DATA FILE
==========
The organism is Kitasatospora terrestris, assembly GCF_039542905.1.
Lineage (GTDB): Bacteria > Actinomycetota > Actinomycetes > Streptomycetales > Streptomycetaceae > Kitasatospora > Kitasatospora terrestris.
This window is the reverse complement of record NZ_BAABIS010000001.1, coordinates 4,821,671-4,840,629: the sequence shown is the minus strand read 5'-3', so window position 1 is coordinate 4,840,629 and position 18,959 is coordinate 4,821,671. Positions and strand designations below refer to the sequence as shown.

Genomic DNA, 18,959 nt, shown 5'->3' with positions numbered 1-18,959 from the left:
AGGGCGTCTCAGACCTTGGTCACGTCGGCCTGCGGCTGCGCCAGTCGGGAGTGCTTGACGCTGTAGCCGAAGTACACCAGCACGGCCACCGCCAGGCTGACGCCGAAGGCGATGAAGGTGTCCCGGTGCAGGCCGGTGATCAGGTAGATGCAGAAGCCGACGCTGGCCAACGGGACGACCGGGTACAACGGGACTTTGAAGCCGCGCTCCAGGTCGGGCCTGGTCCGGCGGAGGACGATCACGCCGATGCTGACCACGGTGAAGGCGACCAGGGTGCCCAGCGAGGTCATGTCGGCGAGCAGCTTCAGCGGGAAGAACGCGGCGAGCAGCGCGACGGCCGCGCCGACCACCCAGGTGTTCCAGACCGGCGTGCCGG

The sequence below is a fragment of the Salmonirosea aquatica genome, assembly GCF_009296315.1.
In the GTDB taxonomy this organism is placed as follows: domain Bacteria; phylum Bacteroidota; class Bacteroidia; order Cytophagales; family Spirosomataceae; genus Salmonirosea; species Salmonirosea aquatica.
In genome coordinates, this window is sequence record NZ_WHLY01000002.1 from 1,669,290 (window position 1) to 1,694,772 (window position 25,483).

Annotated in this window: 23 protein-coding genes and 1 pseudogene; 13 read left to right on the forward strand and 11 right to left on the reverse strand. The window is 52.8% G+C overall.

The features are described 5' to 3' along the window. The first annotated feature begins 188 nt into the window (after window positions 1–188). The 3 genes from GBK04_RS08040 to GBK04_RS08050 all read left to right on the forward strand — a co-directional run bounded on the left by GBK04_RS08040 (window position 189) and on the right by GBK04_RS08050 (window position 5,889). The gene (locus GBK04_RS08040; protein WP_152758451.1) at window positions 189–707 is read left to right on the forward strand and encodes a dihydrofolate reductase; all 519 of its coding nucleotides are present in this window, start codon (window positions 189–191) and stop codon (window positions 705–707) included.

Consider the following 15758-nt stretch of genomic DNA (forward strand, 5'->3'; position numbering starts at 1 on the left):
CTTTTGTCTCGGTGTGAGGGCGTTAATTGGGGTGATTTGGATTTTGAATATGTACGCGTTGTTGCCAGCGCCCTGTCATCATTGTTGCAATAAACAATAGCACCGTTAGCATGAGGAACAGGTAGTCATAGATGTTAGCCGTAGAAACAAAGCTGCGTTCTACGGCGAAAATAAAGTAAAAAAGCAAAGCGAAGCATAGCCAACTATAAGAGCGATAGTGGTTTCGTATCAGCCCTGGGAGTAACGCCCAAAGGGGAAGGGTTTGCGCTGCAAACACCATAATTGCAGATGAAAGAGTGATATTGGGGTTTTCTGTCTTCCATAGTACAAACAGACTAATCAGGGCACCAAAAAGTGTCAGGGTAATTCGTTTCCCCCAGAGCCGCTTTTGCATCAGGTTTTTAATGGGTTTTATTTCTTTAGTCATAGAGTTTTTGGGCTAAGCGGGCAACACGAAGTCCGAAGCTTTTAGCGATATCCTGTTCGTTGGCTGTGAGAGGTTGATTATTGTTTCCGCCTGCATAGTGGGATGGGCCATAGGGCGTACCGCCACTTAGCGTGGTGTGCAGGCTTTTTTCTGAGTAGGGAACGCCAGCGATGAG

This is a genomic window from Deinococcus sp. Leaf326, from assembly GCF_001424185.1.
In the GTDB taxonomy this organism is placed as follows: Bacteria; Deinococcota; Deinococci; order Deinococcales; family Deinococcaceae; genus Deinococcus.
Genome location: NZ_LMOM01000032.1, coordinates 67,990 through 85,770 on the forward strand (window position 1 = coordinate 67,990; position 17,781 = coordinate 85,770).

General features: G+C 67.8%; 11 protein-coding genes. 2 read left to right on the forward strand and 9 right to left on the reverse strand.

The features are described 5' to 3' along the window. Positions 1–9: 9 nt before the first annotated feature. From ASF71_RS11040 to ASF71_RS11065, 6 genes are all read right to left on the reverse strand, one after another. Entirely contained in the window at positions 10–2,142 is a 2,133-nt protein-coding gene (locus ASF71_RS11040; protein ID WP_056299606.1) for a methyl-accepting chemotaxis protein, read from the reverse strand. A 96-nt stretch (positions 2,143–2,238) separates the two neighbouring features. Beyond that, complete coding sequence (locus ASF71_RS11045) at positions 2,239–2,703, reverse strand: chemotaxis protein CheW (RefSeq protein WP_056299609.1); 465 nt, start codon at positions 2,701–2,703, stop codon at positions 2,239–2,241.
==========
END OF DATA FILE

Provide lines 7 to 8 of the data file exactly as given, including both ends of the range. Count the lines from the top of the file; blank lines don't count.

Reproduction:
In the GTDB taxonomy this organism is placed as follows: domain Bacteria; phylum Bacteroidota; class Bacteroidia; order Cytophagales; family Spirosomataceae; genus Salmonirosea; species Salmonirosea aquatica.
In genome coordinates, this window is sequence record NZ_WHLY01000002.1 from 1,669,290 (window position 1) to 1,694,772 (window position 25,483).